Five Decades of Ramah Directors Singing Himnon Ramah

By Rabbi Mitchell Cohen, National Ramah Director

This past Sunday, February 23, I attended a wonderful Ramah Poconos fundraising dinner, including a silent auction and the honoring of Geoff Menkowitz, current director of Ramah Darom and Avi Orlow of the Foundation for Jewish Camp; Dr. Mark and Ruth Joffe, Ramah Poconos lay leaders and medical director; and Rabbi Arthur “Archie” Ruberg, director of Ramah Poconos from 1976-1980. Over 300 people were in attendance. I have the honor of attending these events at all of our camps from time to time, and I am always moved by the expressions of deep commitment to Ramah and the impact of Ramah on the lives of so many people. This evening, however, was perhaps one of the most memorable, as Archie Ruberg’s speech was truly incredible.

(L-R): Rabbi Archie Ruberg, Rabbi Joel Seltzer, Rabbi Eli Havivi, Geoff Menkowitz, and Rabbi Mitchell Cohen

(L-R): Rabbi Archie Ruberg, Rabbi Joel Seltzer, Rabbi Eli Havivi, Geoff Menkowitz,
and Rabbi Mitchell Cohen

Archie attended Ramah Poconos for many years, moving up the ranks from madrich to rosh edah. He was in camp with Director Rabbi David Mogilner (z”l) in 1975, the summer Rabbi Mogilner passed away in his office during camp. Archie spoke about how moved and anxious he was when the Board asked him to take over and become the next director, to try to fill the shoes of such a great leader. He went on to serve as director for the next five summers, and from the sentiments expressed in the room last night, it was clear that Archie had an extremely positive and powerful influence on a generation of campers and staff, by whom he was beloved. Archie talked about his 25 years in the pulpit in Virginia, and that no matter how satisfying those years have been, none could compare with the years he spent as a Ramah director, given the significant influence he had on so many lives. He also expressed deep appreciation to Rabbi Joel Seltzer, who had reached out to Archie and asked him to be honored at this dinner. “I was so moved by that invitation, Joel; you have no idea what it means to me and my family.”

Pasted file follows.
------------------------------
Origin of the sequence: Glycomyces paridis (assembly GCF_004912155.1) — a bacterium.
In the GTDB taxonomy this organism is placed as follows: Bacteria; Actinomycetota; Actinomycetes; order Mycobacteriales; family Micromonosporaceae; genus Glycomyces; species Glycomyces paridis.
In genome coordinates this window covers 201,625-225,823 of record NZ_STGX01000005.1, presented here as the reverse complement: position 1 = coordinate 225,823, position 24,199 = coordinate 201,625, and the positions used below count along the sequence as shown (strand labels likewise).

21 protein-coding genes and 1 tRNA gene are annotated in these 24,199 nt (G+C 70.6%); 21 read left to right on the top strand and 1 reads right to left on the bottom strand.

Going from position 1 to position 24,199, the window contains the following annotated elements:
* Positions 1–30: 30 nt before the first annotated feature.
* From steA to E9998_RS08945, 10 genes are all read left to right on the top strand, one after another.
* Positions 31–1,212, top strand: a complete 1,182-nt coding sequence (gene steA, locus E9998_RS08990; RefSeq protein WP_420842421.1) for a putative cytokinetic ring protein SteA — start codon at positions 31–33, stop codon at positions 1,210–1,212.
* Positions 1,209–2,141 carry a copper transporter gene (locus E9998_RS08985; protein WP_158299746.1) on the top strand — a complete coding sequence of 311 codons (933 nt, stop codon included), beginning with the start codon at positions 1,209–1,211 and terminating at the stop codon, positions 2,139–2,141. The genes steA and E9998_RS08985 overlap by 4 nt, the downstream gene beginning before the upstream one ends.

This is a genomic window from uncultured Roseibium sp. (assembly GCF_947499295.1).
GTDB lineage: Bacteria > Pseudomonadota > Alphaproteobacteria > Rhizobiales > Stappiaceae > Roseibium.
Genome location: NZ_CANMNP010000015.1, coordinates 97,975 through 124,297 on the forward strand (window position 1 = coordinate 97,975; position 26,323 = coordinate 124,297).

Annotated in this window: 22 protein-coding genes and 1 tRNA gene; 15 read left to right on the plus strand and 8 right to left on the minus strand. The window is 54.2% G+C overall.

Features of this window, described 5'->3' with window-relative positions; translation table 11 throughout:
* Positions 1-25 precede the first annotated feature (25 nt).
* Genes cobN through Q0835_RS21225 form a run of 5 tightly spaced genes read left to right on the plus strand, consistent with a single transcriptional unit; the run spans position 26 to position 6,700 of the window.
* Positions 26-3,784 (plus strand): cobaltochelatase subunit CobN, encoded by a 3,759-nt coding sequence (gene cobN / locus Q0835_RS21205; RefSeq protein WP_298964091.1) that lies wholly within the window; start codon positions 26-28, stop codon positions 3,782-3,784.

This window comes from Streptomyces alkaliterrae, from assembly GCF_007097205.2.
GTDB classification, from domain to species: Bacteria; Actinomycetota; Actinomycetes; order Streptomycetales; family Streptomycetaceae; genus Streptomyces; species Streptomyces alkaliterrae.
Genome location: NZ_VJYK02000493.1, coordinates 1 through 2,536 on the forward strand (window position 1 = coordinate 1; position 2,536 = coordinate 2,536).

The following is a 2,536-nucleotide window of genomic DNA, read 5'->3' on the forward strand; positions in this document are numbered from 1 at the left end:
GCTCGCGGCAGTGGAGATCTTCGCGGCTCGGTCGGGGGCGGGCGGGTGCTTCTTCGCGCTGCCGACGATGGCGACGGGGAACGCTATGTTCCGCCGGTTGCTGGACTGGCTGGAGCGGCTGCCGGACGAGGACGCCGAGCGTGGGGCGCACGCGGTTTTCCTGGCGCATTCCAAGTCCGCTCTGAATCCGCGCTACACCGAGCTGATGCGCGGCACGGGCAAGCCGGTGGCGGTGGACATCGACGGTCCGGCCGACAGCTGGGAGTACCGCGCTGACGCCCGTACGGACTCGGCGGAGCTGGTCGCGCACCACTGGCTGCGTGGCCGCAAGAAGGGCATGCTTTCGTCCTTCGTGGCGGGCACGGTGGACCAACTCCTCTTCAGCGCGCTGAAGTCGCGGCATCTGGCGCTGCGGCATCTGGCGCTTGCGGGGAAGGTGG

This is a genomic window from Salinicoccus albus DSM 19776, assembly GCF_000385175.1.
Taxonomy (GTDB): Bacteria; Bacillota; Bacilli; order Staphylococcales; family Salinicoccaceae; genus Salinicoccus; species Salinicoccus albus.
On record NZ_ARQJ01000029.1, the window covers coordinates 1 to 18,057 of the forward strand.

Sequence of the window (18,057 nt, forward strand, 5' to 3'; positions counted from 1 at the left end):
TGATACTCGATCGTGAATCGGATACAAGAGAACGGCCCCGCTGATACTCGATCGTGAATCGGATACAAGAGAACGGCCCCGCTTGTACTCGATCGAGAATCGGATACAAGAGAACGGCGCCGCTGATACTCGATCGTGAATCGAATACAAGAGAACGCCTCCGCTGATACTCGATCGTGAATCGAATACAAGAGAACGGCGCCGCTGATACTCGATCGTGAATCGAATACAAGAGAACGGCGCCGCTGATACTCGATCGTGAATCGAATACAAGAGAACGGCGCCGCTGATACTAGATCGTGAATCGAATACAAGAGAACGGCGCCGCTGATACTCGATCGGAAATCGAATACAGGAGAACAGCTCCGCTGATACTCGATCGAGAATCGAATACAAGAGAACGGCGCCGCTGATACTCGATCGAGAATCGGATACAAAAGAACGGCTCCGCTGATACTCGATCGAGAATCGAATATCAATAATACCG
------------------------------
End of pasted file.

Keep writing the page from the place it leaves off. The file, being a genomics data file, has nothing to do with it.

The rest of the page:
Archie suffered a stroke a few years ago and is partially disabled. (Read his powerful article, My 50-year Love Affair With Israel, on visiting Israel for the first time on Ramah Seminar in 1963 and again, 50 years later.) Nevertheless, he stood up out of his wheelchair, projected his voice quietly but powerfully, and commanded the deep respect of all those gathered. The room erupted with a tremendous standing ovation upon his conclusion. It was a great moment in Ramah history.

You can see the video of us singing below:

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